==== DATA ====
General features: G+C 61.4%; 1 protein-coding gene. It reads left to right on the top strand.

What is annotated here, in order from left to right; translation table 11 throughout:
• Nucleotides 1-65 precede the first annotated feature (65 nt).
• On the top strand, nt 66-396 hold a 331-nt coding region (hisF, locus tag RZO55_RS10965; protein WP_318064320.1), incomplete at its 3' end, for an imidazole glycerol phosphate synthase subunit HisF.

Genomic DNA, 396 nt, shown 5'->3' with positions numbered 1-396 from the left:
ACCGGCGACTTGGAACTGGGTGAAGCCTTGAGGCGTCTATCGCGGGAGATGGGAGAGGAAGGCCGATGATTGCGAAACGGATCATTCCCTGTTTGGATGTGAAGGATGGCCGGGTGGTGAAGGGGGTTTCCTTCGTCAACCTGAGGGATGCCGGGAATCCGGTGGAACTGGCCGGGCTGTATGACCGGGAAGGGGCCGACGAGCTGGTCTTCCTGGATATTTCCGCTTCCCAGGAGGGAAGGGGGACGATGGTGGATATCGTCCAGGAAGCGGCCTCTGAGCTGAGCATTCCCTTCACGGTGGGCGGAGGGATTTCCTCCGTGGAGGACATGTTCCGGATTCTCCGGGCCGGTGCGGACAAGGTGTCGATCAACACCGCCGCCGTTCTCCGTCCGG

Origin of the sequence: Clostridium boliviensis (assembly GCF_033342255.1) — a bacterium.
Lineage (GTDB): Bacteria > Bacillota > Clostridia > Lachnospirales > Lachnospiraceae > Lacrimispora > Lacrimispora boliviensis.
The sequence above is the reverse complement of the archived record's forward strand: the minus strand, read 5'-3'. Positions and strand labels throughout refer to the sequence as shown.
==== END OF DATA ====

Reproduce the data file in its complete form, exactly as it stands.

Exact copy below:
General features: G+C 61.4%; 1 protein-coding gene. It reads left to right on the top strand.

What is annotated here, in order from left to right; translation table 11 throughout:
• Nucleotides 1-65 precede the first annotated feature (65 nt).
• On the top strand, nt 66-396 hold a 331-nt coding region (hisF, locus tag RZO55_RS10965; protein WP_318064320.1), incomplete at its 3' end, for an imidazole glycerol phosphate synthase subunit HisF.

Genomic DNA, 396 nt, shown 5'->3' with positions numbered 1-396 from the left:
ACCGGCGACTTGGAACTGGGTGAAGCCTTGAGGCGTCTATCGCGGGAGATGGGAGAGGAAGGCCGATGATTGCGAAACGGATCATTCCCTGTTTGGATGTGAAGGATGGCCGGGTGGTGAAGGGGGTTTCCTTCGTCAACCTGAGGGATGCCGGGAATCCGGTGGAACTGGCCGGGCTGTATGACCGGGAAGGGGCCGACGAGCTGGTCTTCCTGGATATTTCCGCTTCCCAGGAGGGAAGGGGGACGATGGTGGATATCGTCCAGGAAGCGGCCTCTGAGCTGAGCATTCCCTTCACGGTGGGCGGAGGGATTTCCTCCGTGGAGGACATGTTCCGGATTCTCCGGGCCGGTGCGGACAAGGTGTCGATCAACACCGCCGCCGTTCTCCGTCCGG

Origin of the sequence: Clostridium boliviensis (assembly GCF_033342255.1) — a bacterium.
Lineage (GTDB): Bacteria > Bacillota > Clostridia > Lachnospirales > Lachnospiraceae > Lacrimispora > Lacrimispora boliviensis.
The sequence above is the reverse complement of the archived record's forward strand: the minus strand, read 5'-3'. Positions and strand labels throughout refer to the sequence as shown.